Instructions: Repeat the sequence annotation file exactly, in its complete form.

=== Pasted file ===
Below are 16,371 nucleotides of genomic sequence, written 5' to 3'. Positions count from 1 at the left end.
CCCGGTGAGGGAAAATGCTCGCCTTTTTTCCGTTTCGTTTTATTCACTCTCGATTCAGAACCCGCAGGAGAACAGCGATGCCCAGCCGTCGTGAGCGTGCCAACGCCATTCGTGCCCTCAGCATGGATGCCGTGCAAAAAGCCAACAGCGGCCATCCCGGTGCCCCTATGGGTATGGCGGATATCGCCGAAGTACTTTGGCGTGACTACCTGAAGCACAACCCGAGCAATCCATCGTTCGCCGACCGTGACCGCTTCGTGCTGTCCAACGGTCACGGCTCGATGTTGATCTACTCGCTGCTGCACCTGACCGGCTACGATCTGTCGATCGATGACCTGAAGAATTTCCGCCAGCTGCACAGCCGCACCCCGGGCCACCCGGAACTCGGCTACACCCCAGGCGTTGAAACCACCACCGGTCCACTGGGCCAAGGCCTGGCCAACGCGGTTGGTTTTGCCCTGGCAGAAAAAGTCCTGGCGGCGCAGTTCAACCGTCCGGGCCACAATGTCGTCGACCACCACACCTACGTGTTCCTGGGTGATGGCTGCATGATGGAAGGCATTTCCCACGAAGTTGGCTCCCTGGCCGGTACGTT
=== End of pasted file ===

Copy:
Below are 16,371 nucleotides of genomic sequence, written 5' to 3'. Positions count from 1 at the left end.
CCCGGTGAGGGAAAATGCTCGCCTTTTTTCCGTTTCGTTTTATTCACTCTCGATTCAGAACCCGCAGGAGAACAGCGATGCCCAGCCGTCGTGAGCGTGCCAACGCCATTCGTGCCCTCAGCATGGATGCCGTGCAAAAAGCCAACAGCGGCCATCCCGGTGCCCCTATGGGTATGGCGGATATCGCCGAAGTACTTTGGCGTGACTACCTGAAGCACAACCCGAGCAATCCATCGTTCGCCGACCGTGACCGCTTCGTGCTGTCCAACGGTCACGGCTCGATGTTGATCTACTCGCTGCTGCACCTGACCGGCTACGATCTGTCGATCGATGACCTGAAGAATTTCCGCCAGCTGCACAGCCGCACCCCGGGCCACCCGGAACTCGGCTACACCCCAGGCGTTGAAACCACCACCGGTCCACTGGGCCAAGGCCTGGCCAACGCGGTTGGTTTTGCCCTGGCAGAAAAAGTCCTGGCGGCGCAGTTCAACCGTCCGGGCCACAATGTCGTCGACCACCACACCTACGTGTTCCTGGGTGATGGCTGCATGATGGAAGGCATTTCCCACGAAGTTGGCTCCCTGGCCGGTACGTT